Portland Player Fits the Casper Style

By: Lisa S. Icenogle
Colin Russell Casper College Basketball Player

Collin Russell transferred to Casper College for his sophomore year of basketball. He had played ball his sophomore year at the University of Portland. In mid-March Eric Reveno, Portland’s head coach, announced he was leaving the school. By the midsummer of 2016, Russell decided that he wanted to transfer to Casper College. “I talked to coach Russell (Thunderbirds Head Coach Dan Russell), and he seemed like a good guy, plus I knew Deante (Thunderbirds guard Deante Strickland) as we had played ball up in Portland, Oregon, and I felt we played well together. Casper College would be the best fit to get me to the next level and further develop my skills,” says Russell.

Following his year at Casper College, the 6’10” forward plans to move on to a Division I school to continue playing basketball and earn his bachelor’s degree in philosophy. “I eventually plan to become a lawyer,” Russell says, but first he would like to go into the pros and play basketball “either here or overseas. I want to make my basketball career last as long as it can.”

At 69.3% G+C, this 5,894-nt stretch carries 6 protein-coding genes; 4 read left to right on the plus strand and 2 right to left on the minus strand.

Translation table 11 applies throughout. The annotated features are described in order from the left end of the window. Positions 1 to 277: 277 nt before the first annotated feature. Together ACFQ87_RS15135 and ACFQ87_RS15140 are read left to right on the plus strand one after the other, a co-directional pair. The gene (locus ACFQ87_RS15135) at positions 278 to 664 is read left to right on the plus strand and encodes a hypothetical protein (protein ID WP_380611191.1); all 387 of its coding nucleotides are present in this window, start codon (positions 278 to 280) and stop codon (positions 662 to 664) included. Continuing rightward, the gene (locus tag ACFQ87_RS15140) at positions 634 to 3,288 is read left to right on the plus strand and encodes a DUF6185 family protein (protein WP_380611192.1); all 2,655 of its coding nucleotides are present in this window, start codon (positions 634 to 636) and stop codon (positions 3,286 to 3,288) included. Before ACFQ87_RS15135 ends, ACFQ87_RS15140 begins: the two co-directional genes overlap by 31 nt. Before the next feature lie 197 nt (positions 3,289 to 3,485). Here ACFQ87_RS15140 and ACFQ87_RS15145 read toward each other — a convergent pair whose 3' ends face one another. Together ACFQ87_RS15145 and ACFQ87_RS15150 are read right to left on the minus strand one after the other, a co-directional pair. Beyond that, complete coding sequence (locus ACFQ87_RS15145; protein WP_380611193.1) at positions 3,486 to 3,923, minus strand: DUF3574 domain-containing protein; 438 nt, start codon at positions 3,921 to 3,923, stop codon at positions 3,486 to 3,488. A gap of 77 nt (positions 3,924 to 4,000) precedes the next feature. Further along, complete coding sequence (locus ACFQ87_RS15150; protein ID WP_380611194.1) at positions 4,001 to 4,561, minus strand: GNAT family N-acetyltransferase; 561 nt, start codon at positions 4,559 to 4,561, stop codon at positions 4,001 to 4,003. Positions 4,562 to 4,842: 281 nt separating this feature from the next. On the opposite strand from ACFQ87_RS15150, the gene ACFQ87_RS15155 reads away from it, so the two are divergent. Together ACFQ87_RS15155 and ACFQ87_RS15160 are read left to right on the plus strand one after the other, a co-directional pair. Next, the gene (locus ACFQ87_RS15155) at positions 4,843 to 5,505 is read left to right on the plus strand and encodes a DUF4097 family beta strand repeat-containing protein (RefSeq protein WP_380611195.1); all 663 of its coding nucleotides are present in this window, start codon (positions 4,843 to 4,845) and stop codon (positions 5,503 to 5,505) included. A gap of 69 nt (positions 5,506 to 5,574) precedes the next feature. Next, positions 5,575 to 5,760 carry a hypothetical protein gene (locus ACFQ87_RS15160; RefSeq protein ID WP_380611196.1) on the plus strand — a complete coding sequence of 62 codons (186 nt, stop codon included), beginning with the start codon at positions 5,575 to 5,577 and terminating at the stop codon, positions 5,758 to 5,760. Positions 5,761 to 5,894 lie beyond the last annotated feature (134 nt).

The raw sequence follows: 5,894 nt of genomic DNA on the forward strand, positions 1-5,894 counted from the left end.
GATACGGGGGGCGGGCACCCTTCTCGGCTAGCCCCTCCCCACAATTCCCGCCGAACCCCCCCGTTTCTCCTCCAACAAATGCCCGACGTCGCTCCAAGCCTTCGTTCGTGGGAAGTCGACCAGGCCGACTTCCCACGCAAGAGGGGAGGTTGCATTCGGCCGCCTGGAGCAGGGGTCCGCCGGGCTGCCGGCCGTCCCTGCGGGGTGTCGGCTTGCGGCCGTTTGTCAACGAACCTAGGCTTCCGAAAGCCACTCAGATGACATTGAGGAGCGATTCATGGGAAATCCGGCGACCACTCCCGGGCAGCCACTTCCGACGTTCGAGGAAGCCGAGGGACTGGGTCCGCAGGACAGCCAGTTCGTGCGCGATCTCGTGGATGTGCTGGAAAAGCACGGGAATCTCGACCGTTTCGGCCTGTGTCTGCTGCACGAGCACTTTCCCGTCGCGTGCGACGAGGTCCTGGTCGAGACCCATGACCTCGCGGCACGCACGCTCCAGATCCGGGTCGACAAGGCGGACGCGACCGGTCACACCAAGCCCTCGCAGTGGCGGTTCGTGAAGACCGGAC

Russell’s favorite class during his year at Casper was a business ethics class taught by business instructor Scott Nolan. “We talked about how the business world works in class, and that was really fun for me,” he says.

A resident of Folsom, California, a suburb of Sacramento, Russell says that he misses his family, friends, and the weather. “The culture is a whole lot different. Even though Casper is one of the biggest towns in Wyoming, it is still smaller than Folsom,” adding, “The weather was the hardest thing to get used to.”

“Casper College is a nice junior college, and one of the better junior college campuses out there,” says Russell when asked if he would recommend the college. “If someone is looking to play juco ball this is a good spot as the team wins consistently, you’re able to meet a lot of really good players, and the basketball program is very good. Casper College provides players with the exposure they need; the rest is up to them.”

Media contact: Lisa S. Icenogle

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